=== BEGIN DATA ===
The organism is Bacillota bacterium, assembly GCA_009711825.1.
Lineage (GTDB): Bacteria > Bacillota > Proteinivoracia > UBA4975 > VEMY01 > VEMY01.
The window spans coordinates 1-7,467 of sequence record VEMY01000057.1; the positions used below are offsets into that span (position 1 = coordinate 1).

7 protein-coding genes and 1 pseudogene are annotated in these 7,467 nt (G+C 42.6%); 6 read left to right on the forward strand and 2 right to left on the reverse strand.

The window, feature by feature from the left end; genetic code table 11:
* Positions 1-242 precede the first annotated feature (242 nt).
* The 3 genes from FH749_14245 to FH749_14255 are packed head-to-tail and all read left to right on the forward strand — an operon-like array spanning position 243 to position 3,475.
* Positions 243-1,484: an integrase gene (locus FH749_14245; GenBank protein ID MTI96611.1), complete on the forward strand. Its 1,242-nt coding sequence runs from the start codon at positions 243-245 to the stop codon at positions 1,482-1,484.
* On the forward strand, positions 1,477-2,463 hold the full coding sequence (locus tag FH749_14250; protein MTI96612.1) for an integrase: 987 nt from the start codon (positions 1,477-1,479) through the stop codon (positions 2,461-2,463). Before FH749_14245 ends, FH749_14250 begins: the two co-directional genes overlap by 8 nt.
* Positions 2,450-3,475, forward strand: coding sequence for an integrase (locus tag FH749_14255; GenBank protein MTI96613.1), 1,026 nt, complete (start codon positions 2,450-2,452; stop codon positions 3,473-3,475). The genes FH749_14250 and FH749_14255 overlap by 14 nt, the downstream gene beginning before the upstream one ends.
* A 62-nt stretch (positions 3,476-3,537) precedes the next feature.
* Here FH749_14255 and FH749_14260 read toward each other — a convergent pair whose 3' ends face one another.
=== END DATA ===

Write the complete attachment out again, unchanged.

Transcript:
The organism is Bacillota bacterium, assembly GCA_009711825.1.
Lineage (GTDB): Bacteria > Bacillota > Proteinivoracia > UBA4975 > VEMY01 > VEMY01.
The window spans coordinates 1-7,467 of sequence record VEMY01000057.1; the positions used below are offsets into that span (position 1 = coordinate 1).

7 protein-coding genes and 1 pseudogene are annotated in these 7,467 nt (G+C 42.6%); 6 read left to right on the forward strand and 2 right to left on the reverse strand.

The window, feature by feature from the left end; genetic code table 11:
* Positions 1-242 precede the first annotated feature (242 nt).
* The 3 genes from FH749_14245 to FH749_14255 are packed head-to-tail and all read left to right on the forward strand — an operon-like array spanning position 243 to position 3,475.
* Positions 243-1,484: an integrase gene (locus FH749_14245; GenBank protein ID MTI96611.1), complete on the forward strand. Its 1,242-nt coding sequence runs from the start codon at positions 243-245 to the stop codon at positions 1,482-1,484.
* On the forward strand, positions 1,477-2,463 hold the full coding sequence (locus tag FH749_14250; protein MTI96612.1) for an integrase: 987 nt from the start codon (positions 1,477-1,479) through the stop codon (positions 2,461-2,463). Before FH749_14245 ends, FH749_14250 begins: the two co-directional genes overlap by 8 nt.
* Positions 2,450-3,475, forward strand: coding sequence for an integrase (locus tag FH749_14255; GenBank protein MTI96613.1), 1,026 nt, complete (start codon positions 2,450-2,452; stop codon positions 3,473-3,475). The genes FH749_14250 and FH749_14255 overlap by 14 nt, the downstream gene beginning before the upstream one ends.
* A 62-nt stretch (positions 3,476-3,537) precedes the next feature.
* Here FH749_14255 and FH749_14260 read toward each other — a convergent pair whose 3' ends face one another.